Thursday, 25 January 2018
Topical Issue Debate
Aer Lingus Staff
When Fine Gael and Labour took the very short-sighted step of selling the State's remaining shareholding in our national airline in 2015, we were told unambiguously that the jobs and conditions of Aer Lingus workers would be protected. We were told at the time by the Minister's predecessor, Deputy Paschal Donohoe:
I want to assure the House that IAG has confirmed that existing employment rights of the employees of Aer Lingus will be fully safeguarded upon completion of the offer ... Aer Lingus will engage in a process of consultation governed by agreed structures with staff and its representatives when any restructuring is required and ... it does not foresee a likelihood of either compulsory redundancy or non-direct employment.
That vision has not come to pass, sadly, because the reality, as I warned at the time, has been the opposite.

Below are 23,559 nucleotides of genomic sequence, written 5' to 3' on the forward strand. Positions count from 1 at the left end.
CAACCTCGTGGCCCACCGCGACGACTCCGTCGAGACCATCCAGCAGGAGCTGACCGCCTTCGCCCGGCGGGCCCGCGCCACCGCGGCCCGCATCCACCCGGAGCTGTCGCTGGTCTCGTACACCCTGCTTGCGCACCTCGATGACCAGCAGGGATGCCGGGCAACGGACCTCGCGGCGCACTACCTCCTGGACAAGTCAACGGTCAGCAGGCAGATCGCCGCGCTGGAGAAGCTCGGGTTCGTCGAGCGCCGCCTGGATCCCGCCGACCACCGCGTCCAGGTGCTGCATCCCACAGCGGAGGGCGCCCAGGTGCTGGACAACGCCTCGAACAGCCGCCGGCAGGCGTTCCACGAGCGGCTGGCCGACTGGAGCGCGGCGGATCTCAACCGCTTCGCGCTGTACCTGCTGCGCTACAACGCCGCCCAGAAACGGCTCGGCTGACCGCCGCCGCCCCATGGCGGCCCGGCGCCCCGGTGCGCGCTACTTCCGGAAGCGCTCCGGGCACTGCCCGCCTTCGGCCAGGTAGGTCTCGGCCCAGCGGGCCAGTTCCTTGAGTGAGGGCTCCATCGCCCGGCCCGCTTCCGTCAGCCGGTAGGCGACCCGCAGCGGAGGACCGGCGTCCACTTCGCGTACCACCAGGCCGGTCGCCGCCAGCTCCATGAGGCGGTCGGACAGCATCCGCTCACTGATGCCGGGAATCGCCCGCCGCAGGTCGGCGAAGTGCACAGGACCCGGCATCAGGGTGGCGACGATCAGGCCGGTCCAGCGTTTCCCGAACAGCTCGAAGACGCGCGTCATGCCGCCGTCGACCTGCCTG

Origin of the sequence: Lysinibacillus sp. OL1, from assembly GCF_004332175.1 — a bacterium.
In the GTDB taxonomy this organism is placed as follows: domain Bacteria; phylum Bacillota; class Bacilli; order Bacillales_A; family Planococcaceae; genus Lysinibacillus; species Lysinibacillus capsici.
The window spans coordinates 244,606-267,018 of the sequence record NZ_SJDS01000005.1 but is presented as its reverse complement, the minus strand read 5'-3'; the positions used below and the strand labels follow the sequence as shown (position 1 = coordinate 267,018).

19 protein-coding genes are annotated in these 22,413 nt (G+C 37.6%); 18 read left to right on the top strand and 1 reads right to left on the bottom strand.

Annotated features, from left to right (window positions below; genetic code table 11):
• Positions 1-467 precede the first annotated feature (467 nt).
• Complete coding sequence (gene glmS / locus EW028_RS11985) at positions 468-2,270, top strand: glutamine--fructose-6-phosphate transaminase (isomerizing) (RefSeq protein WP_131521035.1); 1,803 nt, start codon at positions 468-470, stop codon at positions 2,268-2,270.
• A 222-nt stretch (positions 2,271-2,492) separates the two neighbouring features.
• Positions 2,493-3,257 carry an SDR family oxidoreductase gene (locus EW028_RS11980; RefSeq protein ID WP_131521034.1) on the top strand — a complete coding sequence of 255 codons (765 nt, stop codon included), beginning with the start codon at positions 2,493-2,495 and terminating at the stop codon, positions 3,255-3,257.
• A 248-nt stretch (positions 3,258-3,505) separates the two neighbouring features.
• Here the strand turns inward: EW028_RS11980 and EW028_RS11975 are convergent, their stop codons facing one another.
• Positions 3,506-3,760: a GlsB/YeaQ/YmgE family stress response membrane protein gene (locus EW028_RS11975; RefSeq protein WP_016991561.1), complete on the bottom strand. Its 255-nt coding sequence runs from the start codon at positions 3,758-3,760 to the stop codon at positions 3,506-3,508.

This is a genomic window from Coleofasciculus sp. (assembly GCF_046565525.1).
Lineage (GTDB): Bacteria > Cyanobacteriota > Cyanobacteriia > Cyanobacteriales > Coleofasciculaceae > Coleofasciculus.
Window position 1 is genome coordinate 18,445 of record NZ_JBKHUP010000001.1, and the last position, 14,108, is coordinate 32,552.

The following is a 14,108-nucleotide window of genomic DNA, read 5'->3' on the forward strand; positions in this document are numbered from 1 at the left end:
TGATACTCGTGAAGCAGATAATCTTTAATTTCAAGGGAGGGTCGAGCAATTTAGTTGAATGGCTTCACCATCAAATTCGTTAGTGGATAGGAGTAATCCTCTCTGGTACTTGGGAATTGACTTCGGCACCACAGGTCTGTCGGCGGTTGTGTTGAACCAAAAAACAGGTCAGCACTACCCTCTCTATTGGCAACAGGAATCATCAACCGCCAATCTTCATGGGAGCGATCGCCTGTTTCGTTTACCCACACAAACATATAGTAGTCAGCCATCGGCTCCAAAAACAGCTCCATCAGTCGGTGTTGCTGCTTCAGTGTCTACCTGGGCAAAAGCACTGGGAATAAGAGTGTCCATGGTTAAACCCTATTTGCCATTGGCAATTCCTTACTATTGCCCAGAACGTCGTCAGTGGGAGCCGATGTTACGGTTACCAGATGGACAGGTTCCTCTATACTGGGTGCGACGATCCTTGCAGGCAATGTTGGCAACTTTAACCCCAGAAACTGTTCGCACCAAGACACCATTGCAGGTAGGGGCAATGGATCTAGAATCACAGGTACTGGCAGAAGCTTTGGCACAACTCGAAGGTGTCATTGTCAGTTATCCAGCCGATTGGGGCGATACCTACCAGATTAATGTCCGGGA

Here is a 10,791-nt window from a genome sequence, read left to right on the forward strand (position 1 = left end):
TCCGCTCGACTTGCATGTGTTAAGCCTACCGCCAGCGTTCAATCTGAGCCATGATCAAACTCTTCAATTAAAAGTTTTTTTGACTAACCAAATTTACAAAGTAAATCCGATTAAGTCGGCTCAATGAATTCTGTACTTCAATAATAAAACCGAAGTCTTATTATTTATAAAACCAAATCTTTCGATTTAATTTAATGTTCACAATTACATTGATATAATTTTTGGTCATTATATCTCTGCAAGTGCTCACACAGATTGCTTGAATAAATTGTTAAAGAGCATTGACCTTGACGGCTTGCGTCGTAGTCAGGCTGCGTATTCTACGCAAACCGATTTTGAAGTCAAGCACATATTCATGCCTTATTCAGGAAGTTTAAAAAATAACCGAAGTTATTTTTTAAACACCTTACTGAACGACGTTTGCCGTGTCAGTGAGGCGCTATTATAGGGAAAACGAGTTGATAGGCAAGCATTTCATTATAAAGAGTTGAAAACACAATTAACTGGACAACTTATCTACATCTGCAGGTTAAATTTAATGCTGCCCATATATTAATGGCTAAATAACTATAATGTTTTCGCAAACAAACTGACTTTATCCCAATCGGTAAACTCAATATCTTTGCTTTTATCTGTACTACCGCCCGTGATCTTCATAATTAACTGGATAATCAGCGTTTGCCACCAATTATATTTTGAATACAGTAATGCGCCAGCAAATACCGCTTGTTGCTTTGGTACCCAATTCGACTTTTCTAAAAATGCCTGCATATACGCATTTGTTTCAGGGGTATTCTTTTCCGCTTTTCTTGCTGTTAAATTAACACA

On Thursday, 16 November of last year, 20 staff members of Aer Lingus's guest relations were summoned to a meeting in Aer Lingus's head office. They were told it was a business briefing and that they did not need union representation. Despite this, they were told at that meeting that their jobs would be outsourced to North America from the end of February. This has been the strategy under way since 2015. In February 2016, the procurement department was outsourced to Poland, with the loss of 15 jobs. IT was then outsourced to India and the UK, part of the finance department has been outsourced to India, and now guest relations is going to North America, while most customer relations work has already been outsourced to Manila in the Philippines. On top of this, there are very serious rumblings about the outsourcing of catering and ground operations. We know operations such as Menzies Aviation are waiting on the sidelines to franchise the operation that is there. We are also informed initiatives are taking place in this regard, with no guarantees for the jobs or conditions of the workers there. Bad and all as that is, on top of that, the Aer Lingus chief operating officer told staff of the need to cut costs because of Norwegian Air and WOW Air. If that was not enough, Aer Lingus has come up with its own low-cost airline level which it is using to threaten workers with their own jobs and conditions. Aer Lingus claims it will set up a new company to compete with itself. You could not make this stuff up. It is an absolute race to the bottom.